In Saturday’s Washington Post, religion columnist Lisa Miller brought her usual radical feminism to the table insisting Mary be “heard” as the Vatican insisted that American nuns and sisters actually act like they belong to the Catholic Church.
But this line stood out: “For more than a thousand years, women like Mary have entered religious life hoping to find a safe place where they might receive an education and protection from the oppression of marriage and the dangers of child-bearing.” The oppression of marriage?
Miller seems to be arguing that being a nun used to be the way an independent woman of learning escaped the clutches of overbearing husbands, only to now be dominated by overbearing bishops. It’s as if Miller paid no attention to the obedience and devotion of nuns and sisters to church teaching before “Women’s Lib” kicked in the late Sixties. Miller claimed Mary as a feminist icon:
When I see that a department of the Vatican, in Rome, has rebuked a group of American nuns for “radical feminism” and for speaking out of turn and has called in a man — a superior — to set things right, I think about Mary. When I see American bishops wanting to make rules about sexuality and contraception for ordinary people, I think about Mary.
A woman is at the very center of the Christian story, yet that story has been told and controlled for millennia by men.
This is a bizarre analogy, because, as even Miller admits, Mary was submissive to the Lord’s wishes. Jesus was not contracepted. Mary did not demand to be named one of the first bishops or seek any feminist victory. She proclaimed she was a “handmaid of the Lord.”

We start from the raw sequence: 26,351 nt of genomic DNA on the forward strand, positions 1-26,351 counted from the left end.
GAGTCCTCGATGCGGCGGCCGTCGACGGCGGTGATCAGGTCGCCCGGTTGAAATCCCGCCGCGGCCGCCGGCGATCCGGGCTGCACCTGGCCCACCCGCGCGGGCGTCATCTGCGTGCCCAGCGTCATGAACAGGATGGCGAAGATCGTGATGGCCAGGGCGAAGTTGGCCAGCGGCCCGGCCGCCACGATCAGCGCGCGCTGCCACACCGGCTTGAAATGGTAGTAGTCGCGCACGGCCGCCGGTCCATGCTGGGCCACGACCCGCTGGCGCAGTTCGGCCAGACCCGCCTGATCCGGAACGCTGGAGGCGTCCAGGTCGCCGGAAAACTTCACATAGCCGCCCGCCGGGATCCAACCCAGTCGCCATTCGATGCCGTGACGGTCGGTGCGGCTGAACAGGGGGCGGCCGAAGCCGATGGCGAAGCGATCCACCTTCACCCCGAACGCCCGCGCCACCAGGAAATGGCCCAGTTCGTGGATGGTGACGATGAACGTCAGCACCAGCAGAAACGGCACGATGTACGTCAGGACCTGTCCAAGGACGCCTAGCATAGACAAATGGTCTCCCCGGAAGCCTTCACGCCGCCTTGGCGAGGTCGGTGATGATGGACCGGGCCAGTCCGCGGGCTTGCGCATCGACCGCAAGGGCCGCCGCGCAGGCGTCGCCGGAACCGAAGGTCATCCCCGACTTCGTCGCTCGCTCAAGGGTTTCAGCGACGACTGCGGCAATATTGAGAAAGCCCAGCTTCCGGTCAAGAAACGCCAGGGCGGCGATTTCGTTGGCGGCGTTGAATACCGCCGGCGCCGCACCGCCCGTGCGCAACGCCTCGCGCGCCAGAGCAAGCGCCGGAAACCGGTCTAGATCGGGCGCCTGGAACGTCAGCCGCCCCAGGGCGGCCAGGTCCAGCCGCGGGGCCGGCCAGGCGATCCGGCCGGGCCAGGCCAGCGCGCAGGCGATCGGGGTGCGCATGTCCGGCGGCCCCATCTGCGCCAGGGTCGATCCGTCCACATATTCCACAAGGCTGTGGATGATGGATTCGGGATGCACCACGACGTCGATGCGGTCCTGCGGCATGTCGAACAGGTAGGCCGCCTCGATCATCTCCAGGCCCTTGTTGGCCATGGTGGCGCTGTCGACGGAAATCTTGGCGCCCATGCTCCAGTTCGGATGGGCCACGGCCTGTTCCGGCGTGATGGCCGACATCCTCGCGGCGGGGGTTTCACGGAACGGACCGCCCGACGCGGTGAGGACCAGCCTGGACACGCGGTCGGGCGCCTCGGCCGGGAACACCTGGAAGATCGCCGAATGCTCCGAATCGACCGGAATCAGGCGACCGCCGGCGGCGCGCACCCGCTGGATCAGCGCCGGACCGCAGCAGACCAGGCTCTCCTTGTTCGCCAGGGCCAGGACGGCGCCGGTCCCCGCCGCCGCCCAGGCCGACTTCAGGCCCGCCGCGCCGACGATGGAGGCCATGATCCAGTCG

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It can certainly be argued that Catholic tradition has raised Mary to a highly esteemed status, where as the Bible proclaims, all will call her blessed. That does not make her Gloria Steinem:
Nearly 40 years ago, in “Alone of All Her Sex,” Marina Warner presciently argued that Mary undergirds all of the church’s contemporary dissonances on gender and sex: The view “that natural law ordains that women must bear and suffer underpins the church’s continuing indefensible ban on contraception; a dualistic distaste for the material world reinforces the ideal of virginity; and an undiminished certainty that women are subordinate to men continues to make the priesthood of women unacceptable.”
Miller performed this routine before on the cover of Newsweek.